American Motors AMX/3 Was The Original Home-Grown Mid-Engine Sports Car
Although the Chevrolet Corvette may have received the lion's share of America's mid-engine sports car hype, General Motors wasn't the only automaker investigating the more exotic side of the street.
American Motors Corporation, the Wisconsin-based perennial number four to Detroit's Big Three, had big dreams at the end of the 1960s to stop their market share slide and become legitimate contenders in the minds of domestic buyers. High performance was intended as a key aspect of the brand's image makeover, and it was decided that a halo model that would devastate the competition in terms of both speed and style was exactly what AMC needed.
Enter the AMX/3, perhaps the rarest American sports car of the early 1970s. Despite never making its intended impact on AMC's fortunes, the story of the AMX/3 is filled with intriguing twists and turns that point to what might have been for the last major independent American automaker to survive into the 80s.
By 1967 AMC had a non-running concept car, the AMX/2, that it felt represented the best path forward for winning the hearts and minds of enthusiasts. Based on an unbuilt Le Mans racer, the car's sleek aerofoil appearance and muscular rear haunches hinted at its mid-engine design, which was in keeping with the string of exotics hailing from Europe in the same era.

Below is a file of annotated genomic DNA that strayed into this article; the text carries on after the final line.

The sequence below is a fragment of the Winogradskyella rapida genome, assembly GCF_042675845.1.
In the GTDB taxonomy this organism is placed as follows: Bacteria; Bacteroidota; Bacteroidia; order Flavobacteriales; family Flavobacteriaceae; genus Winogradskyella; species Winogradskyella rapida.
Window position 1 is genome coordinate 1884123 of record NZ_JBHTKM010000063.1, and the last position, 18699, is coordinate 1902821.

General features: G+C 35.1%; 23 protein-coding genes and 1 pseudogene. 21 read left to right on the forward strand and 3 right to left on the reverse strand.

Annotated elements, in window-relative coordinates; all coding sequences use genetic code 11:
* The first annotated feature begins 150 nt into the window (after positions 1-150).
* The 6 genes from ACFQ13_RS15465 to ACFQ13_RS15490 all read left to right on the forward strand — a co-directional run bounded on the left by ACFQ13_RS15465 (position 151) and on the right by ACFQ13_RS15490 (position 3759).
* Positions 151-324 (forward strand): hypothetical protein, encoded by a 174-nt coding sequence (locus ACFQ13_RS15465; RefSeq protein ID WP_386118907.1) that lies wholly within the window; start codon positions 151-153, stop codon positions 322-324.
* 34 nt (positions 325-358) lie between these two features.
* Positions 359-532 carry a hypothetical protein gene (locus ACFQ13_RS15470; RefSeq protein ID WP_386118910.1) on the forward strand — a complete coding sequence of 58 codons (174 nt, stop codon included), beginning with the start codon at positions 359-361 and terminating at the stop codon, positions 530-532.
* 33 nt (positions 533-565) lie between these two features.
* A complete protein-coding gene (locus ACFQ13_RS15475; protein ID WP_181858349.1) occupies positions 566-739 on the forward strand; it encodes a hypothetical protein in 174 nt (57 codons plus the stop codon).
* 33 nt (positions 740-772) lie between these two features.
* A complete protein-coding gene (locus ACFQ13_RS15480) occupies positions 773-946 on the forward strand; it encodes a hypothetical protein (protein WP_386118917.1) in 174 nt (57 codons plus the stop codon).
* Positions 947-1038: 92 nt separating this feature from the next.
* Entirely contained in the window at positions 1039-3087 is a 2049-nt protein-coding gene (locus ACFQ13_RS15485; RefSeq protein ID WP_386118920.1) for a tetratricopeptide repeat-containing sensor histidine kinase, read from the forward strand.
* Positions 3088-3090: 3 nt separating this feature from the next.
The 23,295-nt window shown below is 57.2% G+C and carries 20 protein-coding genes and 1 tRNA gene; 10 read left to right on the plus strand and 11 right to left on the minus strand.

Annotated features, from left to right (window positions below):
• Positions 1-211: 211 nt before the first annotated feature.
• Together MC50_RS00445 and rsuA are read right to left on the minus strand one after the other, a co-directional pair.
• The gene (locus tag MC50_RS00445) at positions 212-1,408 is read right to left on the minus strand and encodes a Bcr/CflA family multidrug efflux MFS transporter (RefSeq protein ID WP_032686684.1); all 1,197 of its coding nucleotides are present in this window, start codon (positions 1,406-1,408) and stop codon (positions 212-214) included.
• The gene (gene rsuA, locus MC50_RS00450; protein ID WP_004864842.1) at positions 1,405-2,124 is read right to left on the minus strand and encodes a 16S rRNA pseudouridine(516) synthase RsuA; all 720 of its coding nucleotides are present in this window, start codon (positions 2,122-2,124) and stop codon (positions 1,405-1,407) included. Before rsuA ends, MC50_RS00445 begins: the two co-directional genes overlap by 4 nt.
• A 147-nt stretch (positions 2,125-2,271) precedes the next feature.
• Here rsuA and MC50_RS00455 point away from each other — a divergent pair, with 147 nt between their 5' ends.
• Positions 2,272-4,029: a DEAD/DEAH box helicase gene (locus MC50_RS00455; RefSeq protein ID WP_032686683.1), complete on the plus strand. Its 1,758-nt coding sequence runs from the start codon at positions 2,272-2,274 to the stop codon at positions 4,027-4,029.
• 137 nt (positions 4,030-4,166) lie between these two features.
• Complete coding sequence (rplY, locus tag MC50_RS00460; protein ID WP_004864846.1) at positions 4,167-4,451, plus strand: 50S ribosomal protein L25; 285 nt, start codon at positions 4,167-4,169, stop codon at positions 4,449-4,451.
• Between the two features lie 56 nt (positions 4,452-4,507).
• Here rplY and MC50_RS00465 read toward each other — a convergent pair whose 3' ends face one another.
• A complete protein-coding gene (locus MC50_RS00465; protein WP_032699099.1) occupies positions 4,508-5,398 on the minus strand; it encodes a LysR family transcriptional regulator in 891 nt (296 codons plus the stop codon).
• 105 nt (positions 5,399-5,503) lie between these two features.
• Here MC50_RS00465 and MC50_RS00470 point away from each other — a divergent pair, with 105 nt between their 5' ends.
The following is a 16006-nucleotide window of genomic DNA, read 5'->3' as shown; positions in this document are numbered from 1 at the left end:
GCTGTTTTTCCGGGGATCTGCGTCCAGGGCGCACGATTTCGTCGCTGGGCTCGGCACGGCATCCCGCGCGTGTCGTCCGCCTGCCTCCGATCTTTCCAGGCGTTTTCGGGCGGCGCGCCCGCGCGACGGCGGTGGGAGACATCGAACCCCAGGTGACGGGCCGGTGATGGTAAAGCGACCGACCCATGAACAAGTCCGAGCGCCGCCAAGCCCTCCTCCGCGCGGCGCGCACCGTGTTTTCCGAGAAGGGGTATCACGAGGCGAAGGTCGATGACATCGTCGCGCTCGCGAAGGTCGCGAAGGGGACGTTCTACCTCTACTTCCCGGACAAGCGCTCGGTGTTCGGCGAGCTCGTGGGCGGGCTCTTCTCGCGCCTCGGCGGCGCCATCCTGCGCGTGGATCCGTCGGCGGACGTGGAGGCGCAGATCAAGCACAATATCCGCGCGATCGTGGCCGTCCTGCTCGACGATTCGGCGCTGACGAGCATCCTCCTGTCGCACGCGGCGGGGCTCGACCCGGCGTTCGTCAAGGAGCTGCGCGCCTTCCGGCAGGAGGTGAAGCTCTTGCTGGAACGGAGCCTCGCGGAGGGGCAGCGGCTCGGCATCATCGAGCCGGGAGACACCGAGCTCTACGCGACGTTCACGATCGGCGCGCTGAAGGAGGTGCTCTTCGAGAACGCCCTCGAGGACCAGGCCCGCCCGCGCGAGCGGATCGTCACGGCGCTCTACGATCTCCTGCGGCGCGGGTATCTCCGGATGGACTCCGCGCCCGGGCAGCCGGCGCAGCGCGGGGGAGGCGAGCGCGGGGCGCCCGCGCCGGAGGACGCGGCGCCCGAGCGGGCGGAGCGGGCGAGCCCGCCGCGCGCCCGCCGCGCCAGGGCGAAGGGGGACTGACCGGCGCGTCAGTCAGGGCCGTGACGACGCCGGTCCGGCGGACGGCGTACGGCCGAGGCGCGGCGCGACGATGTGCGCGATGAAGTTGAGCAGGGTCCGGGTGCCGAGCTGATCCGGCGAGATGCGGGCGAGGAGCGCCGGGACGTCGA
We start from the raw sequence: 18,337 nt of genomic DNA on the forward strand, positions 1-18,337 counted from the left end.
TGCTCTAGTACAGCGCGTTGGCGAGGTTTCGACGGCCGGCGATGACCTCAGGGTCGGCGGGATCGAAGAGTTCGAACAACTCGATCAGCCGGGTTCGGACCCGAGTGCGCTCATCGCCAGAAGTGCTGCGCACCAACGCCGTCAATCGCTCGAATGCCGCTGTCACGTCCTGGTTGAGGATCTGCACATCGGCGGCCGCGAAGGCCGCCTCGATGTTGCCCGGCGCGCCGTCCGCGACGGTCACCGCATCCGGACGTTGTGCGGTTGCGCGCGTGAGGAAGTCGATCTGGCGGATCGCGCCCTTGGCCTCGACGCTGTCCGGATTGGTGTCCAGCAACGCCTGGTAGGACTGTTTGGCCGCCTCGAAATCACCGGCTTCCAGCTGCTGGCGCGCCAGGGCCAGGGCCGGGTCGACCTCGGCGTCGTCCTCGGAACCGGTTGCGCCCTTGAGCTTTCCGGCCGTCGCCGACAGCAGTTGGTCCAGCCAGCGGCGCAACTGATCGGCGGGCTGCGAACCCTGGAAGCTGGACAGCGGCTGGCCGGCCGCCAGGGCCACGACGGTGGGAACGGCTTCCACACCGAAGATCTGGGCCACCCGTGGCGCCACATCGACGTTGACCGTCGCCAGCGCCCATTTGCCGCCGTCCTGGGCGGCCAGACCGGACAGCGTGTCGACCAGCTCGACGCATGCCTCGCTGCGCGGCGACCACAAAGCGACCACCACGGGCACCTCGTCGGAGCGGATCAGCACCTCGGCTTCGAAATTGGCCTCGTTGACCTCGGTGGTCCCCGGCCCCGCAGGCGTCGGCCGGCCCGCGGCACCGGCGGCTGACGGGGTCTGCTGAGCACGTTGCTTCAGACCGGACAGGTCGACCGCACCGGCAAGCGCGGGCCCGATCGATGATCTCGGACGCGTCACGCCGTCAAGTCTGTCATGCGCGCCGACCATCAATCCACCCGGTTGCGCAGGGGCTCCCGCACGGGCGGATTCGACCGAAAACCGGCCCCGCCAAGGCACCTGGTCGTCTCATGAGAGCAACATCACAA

Although head of design Dick Teague's AMX/2 shape was sexy, the company's executives didn't want to take any chances and insisted that Italian superstar Giorgetto Giugiaro be given a crack at the next iteration of the vehicle too. The 'best' body would win.
The squeeze was on for Teague and his team. Unwilling to rest on their laurels, even with the impressive looks of the AMX/2 already drawing major heat from the public, the group put together what they felt was an improved version of the car (dubbed the AMX/3) and readied it for presentation. They needn't have worried, as Giugiaro's entry into the AMX sweepstakes was a half-baked, underwhelming foam-carved block that was leagues away from what Teague had already built, cutting his vision out of contention.